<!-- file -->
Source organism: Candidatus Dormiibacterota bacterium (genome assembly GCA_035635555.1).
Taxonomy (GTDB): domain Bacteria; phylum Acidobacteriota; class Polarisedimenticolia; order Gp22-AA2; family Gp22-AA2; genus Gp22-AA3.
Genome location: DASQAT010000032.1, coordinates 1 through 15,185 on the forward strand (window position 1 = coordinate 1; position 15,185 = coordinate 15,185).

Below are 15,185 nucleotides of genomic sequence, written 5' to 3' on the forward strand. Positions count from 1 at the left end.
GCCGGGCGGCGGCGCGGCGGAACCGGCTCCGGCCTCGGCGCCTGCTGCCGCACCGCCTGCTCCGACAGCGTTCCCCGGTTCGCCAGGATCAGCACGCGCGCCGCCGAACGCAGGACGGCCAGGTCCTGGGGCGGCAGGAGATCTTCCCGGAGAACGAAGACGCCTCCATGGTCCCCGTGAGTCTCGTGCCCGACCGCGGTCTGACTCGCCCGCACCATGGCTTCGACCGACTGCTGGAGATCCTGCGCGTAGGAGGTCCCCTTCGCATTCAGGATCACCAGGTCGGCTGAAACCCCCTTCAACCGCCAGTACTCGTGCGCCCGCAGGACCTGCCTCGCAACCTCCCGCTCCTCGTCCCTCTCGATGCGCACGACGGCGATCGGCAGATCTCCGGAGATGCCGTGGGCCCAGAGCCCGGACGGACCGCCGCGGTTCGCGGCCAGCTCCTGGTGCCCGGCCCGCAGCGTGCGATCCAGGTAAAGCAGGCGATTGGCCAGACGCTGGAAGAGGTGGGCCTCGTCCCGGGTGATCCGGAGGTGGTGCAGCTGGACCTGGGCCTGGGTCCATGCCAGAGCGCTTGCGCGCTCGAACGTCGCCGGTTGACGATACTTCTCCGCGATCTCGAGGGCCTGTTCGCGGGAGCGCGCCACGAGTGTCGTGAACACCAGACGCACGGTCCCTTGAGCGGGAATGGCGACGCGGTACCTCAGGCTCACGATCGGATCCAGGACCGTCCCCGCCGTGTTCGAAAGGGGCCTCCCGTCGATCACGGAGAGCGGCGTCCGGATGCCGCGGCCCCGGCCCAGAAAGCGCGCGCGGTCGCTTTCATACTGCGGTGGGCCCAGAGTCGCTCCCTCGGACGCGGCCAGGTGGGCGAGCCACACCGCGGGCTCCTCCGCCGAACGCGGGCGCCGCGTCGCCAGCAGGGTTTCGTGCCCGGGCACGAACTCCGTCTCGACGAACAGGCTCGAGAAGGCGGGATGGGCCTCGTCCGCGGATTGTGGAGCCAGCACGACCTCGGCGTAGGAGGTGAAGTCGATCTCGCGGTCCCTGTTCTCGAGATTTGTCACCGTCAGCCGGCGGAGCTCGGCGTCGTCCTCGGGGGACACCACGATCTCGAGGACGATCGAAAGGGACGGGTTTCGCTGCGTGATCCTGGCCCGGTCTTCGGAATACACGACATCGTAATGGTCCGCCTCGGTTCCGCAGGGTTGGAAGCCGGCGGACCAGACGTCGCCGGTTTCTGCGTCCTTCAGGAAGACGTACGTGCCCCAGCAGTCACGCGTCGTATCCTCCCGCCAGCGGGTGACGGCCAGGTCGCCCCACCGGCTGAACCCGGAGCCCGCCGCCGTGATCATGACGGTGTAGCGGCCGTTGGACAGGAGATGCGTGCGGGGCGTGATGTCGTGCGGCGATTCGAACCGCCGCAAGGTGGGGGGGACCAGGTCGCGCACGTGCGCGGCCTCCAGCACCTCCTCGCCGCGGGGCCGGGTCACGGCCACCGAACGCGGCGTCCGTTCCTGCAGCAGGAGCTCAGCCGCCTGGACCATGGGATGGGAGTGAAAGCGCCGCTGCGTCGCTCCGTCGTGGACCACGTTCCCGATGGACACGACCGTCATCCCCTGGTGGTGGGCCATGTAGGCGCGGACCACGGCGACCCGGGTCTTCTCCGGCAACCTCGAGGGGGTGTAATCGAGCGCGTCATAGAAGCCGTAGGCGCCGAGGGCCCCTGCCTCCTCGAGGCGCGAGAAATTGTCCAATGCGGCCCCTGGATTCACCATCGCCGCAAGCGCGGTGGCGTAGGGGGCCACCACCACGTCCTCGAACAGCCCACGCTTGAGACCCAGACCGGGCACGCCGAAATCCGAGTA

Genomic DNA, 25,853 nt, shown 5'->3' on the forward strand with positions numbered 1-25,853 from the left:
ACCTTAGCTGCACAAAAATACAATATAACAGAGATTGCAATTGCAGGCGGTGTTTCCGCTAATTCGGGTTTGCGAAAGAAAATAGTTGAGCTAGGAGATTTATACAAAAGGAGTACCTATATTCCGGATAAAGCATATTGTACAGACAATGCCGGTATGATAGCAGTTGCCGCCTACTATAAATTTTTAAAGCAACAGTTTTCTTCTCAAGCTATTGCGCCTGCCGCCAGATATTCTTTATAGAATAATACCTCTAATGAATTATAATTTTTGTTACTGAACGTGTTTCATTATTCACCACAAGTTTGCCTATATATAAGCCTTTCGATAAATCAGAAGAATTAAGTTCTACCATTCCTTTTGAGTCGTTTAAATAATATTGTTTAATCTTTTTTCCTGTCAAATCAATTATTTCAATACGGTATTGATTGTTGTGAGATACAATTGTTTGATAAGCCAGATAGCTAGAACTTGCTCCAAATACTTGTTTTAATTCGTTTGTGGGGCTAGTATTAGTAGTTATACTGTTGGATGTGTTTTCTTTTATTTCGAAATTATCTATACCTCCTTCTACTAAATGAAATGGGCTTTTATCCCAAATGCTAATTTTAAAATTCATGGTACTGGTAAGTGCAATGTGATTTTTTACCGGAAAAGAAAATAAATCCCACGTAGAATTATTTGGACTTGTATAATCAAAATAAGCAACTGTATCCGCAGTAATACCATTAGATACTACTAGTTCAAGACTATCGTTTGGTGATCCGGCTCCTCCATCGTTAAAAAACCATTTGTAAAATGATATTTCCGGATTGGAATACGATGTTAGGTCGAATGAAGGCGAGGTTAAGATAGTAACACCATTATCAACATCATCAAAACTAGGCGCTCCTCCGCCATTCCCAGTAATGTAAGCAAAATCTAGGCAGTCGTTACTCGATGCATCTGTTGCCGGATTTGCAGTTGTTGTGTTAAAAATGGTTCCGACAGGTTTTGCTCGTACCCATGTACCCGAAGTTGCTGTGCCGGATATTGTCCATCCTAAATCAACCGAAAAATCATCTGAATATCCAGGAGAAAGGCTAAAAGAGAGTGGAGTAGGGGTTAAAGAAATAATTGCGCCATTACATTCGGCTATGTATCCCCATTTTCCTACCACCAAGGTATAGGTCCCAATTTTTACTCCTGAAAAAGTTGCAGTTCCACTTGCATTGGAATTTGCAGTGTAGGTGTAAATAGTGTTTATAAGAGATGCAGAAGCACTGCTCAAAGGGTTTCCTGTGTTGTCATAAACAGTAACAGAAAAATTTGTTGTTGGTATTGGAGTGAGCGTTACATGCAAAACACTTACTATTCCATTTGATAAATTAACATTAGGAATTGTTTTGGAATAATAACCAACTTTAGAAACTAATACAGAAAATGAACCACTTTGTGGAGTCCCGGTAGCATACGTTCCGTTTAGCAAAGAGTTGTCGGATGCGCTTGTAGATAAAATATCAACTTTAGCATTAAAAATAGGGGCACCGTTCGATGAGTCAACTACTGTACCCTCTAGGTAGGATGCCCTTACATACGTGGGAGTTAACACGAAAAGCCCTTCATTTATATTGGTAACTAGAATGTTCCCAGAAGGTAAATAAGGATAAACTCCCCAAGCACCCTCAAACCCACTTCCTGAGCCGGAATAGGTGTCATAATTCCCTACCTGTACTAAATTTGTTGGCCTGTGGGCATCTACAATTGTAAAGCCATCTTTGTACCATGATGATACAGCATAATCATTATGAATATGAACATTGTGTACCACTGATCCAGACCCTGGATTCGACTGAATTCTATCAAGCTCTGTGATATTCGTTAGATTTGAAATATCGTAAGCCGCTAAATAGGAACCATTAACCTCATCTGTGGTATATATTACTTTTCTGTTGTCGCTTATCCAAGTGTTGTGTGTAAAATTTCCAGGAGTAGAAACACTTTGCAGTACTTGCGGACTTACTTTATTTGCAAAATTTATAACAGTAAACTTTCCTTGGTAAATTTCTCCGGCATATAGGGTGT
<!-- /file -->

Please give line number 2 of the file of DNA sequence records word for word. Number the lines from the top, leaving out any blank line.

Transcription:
Taxonomy (GTDB): domain Bacteria; phylum Acidobacteriota; class Polarisedimenticolia; order Gp22-AA2; family Gp22-AA2; genus Gp22-AA3.